WA will impose Australia's strictest quarantine measures against Ovine Johne's Disease next month in a bid to protect the state's disease-free status.
The increased limits are the latest step-up in the Agriculture Department's ongoing campaign to eliminate the risk of OJD entering WA.
The changes to the OJD market assurance program include blanket trade bans against areas identified as having a higher than 10pc prevalence of the disease and tougher trade limits on all other eastern state regions.
Agriculture Department OJD state co-ordinator Peter Morcombe said eastern state sheep and goat producers would be expected to meet a monitored negative level three status (MN3) after July 1.
As the highest level, MN3 was equivalent to WA's free status.
Mr Morcombe said MN3-rated animals, which had entered the program from the onset in 1998, had the equivalent of about 500 blood sample tests or 350 bull faecal cultures.
He said the stringent testing had proved successful in all but one case, where an animal broke down with OJD in WA.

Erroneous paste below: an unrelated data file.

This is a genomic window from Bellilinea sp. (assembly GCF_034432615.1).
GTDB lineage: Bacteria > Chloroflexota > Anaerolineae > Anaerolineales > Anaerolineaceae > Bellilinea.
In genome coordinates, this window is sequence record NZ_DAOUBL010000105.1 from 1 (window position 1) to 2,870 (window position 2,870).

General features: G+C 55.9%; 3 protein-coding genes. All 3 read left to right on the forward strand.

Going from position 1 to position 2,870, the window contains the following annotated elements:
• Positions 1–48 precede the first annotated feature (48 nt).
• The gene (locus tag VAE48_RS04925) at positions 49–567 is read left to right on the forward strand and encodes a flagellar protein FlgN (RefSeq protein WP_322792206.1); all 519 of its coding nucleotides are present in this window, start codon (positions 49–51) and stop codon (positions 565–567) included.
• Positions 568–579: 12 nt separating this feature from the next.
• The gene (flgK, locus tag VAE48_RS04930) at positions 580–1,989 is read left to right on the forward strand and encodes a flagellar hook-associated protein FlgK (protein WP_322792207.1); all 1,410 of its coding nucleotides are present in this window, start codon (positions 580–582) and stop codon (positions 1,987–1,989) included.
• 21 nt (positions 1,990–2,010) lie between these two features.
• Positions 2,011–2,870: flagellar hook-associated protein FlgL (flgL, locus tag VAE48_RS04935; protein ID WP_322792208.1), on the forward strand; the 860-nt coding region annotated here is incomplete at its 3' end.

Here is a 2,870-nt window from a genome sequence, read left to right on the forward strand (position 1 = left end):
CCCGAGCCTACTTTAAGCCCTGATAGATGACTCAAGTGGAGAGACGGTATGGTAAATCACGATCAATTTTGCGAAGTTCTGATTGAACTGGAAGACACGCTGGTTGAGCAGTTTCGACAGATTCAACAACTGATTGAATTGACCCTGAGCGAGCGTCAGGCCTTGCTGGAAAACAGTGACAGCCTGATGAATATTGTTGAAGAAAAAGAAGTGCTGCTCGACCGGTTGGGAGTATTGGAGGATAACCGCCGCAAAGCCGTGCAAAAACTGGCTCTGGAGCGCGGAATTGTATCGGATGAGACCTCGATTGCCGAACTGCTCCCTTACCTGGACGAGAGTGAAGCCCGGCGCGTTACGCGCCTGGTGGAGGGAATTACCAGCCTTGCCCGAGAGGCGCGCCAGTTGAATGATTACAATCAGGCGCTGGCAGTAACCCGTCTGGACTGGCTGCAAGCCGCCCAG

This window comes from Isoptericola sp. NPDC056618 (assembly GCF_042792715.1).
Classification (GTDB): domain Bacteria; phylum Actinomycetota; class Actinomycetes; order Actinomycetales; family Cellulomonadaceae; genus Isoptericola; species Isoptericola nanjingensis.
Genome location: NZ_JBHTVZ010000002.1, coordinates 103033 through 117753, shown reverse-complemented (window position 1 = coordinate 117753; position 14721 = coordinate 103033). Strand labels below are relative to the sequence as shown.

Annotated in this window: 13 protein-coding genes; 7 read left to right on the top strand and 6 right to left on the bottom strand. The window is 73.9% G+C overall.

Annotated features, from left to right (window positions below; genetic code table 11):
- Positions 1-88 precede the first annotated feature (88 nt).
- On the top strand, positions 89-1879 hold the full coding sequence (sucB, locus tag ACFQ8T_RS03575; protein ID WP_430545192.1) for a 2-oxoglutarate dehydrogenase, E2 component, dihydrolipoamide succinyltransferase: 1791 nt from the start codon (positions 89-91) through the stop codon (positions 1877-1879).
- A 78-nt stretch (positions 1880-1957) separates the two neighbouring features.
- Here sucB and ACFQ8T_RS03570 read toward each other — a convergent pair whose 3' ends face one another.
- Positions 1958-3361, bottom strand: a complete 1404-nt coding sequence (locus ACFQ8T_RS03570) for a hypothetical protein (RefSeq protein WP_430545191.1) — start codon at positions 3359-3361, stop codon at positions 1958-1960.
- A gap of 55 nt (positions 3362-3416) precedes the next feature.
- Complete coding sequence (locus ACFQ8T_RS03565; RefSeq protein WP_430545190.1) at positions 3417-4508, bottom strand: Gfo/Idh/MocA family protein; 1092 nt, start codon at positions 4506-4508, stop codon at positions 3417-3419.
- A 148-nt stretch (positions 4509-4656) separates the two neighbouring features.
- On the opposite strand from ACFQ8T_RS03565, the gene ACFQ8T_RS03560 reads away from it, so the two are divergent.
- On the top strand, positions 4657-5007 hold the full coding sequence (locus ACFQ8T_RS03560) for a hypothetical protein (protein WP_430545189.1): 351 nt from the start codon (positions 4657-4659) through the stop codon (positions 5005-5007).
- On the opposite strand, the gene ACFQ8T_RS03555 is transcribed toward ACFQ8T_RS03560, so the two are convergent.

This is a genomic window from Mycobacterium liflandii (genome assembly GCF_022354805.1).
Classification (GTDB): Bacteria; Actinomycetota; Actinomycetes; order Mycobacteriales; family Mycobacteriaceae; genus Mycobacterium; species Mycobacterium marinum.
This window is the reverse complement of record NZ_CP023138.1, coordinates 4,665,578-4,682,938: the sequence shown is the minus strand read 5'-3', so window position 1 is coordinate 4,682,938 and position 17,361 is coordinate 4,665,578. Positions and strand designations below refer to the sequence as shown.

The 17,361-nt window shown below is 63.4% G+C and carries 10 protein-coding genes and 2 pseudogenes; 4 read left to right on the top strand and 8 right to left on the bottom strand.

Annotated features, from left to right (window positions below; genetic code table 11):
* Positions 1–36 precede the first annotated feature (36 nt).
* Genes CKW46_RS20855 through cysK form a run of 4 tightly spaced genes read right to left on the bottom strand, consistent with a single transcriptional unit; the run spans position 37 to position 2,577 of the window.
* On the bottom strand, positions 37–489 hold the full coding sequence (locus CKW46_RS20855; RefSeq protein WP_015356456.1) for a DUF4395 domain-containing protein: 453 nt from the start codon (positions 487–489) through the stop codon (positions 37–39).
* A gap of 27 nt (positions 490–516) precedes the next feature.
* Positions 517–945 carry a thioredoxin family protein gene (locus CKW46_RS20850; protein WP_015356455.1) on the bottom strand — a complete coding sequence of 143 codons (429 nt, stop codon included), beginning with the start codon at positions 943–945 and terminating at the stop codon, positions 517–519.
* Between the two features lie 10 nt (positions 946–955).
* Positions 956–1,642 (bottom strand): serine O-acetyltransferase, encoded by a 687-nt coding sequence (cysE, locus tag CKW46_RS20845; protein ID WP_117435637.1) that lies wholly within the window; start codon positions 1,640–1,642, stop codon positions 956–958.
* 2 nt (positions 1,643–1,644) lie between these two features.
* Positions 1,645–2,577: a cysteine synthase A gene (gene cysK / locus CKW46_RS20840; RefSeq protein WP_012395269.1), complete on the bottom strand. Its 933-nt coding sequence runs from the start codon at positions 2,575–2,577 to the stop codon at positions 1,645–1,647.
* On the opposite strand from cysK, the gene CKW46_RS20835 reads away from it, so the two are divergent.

Alpaca and beef growers wishing to trade with WA will be expected to meet MN2 status under the new standards.
Some exceptions exist for low-risk cattle regions in NT, QlD and northern SA, where growers will be expected to sign declarations about an animal's birth and grazing history.
Blanket bans will be applied to dairy cattle raised in parts of NSW and Victoria, where a higher than 10pc prevalence of the disease existed.
Mr Morcombe said the Agriculture Department would continue to push for dairy producers to trade with WA exclusively in semen and embryos, which reduced the risk of transporting the disease to "almost zero".
He said the latest moves were part of the ongoing process that began in 1998.
But greater awareness of the incidence of OJD in the east had allowed WA to impose stricter limits on regions identified as high risk.
"We believe the program has been working but we felt there were areas where it could be improved," he said.